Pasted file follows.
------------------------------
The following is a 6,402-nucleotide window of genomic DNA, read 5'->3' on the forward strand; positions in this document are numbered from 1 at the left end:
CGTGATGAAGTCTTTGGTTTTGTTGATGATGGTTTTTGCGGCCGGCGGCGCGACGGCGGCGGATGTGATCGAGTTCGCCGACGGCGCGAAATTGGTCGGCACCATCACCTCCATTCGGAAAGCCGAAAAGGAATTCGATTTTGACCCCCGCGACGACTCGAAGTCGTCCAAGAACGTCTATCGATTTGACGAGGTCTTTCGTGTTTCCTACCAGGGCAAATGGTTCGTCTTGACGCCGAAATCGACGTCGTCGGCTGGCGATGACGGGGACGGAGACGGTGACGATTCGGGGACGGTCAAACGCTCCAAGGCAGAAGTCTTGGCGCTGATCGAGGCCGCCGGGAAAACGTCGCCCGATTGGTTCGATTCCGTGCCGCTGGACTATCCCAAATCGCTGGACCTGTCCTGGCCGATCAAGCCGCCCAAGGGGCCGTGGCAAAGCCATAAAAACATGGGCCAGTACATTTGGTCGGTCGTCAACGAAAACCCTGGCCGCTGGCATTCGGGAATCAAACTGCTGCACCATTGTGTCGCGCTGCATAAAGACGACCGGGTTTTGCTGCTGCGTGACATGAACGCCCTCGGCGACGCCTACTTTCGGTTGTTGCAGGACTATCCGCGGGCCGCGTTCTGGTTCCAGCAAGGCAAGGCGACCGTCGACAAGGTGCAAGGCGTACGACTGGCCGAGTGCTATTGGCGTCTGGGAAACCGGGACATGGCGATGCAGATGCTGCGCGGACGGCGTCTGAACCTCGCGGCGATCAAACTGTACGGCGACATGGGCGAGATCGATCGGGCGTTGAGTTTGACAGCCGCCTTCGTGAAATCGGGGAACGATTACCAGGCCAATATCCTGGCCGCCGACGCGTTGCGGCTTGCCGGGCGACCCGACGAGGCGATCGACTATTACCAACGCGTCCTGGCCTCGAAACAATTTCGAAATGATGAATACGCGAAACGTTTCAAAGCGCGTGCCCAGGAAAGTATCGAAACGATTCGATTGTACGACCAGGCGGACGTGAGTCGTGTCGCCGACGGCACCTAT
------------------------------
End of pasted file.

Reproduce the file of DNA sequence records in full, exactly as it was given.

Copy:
The following is a 6,402-nucleotide window of genomic DNA, read 5'->3' on the forward strand; positions in this document are numbered from 1 at the left end:
CGTGATGAAGTCTTTGGTTTTGTTGATGATGGTTTTTGCGGCCGGCGGCGCGACGGCGGCGGATGTGATCGAGTTCGCCGACGGCGCGAAATTGGTCGGCACCATCACCTCCATTCGGAAAGCCGAAAAGGAATTCGATTTTGACCCCCGCGACGACTCGAAGTCGTCCAAGAACGTCTATCGATTTGACGAGGTCTTTCGTGTTTCCTACCAGGGCAAATGGTTCGTCTTGACGCCGAAATCGACGTCGTCGGCTGGCGATGACGGGGACGGAGACGGTGACGATTCGGGGACGGTCAAACGCTCCAAGGCAGAAGTCTTGGCGCTGATCGAGGCCGCCGGGAAAACGTCGCCCGATTGGTTCGATTCCGTGCCGCTGGACTATCCCAAATCGCTGGACCTGTCCTGGCCGATCAAGCCGCCCAAGGGGCCGTGGCAAAGCCATAAAAACATGGGCCAGTACATTTGGTCGGTCGTCAACGAAAACCCTGGCCGCTGGCATTCGGGAATCAAACTGCTGCACCATTGTGTCGCGCTGCATAAAGACGACCGGGTTTTGCTGCTGCGTGACATGAACGCCCTCGGCGACGCCTACTTTCGGTTGTTGCAGGACTATCCGCGGGCCGCGTTCTGGTTCCAGCAAGGCAAGGCGACCGTCGACAAGGTGCAAGGCGTACGACTGGCCGAGTGCTATTGGCGTCTGGGAAACCGGGACATGGCGATGCAGATGCTGCGCGGACGGCGTCTGAACCTCGCGGCGATCAAACTGTACGGCGACATGGGCGAGATCGATCGGGCGTTGAGTTTGACAGCCGCCTTCGTGAAATCGGGGAACGATTACCAGGCCAATATCCTGGCCGCCGACGCGTTGCGGCTTGCCGGGCGACCCGACGAGGCGATCGACTATTACCAACGCGTCCTGGCCTCGAAACAATTTCGAAATGATGAATACGCGAAACGTTTCAAAGCGCGTGCCCAGGAAAGTATCGAAACGATTCGATTGTACGACCAGGCGGACGTGAGTCGTGTCGCCGACGGCACCTAT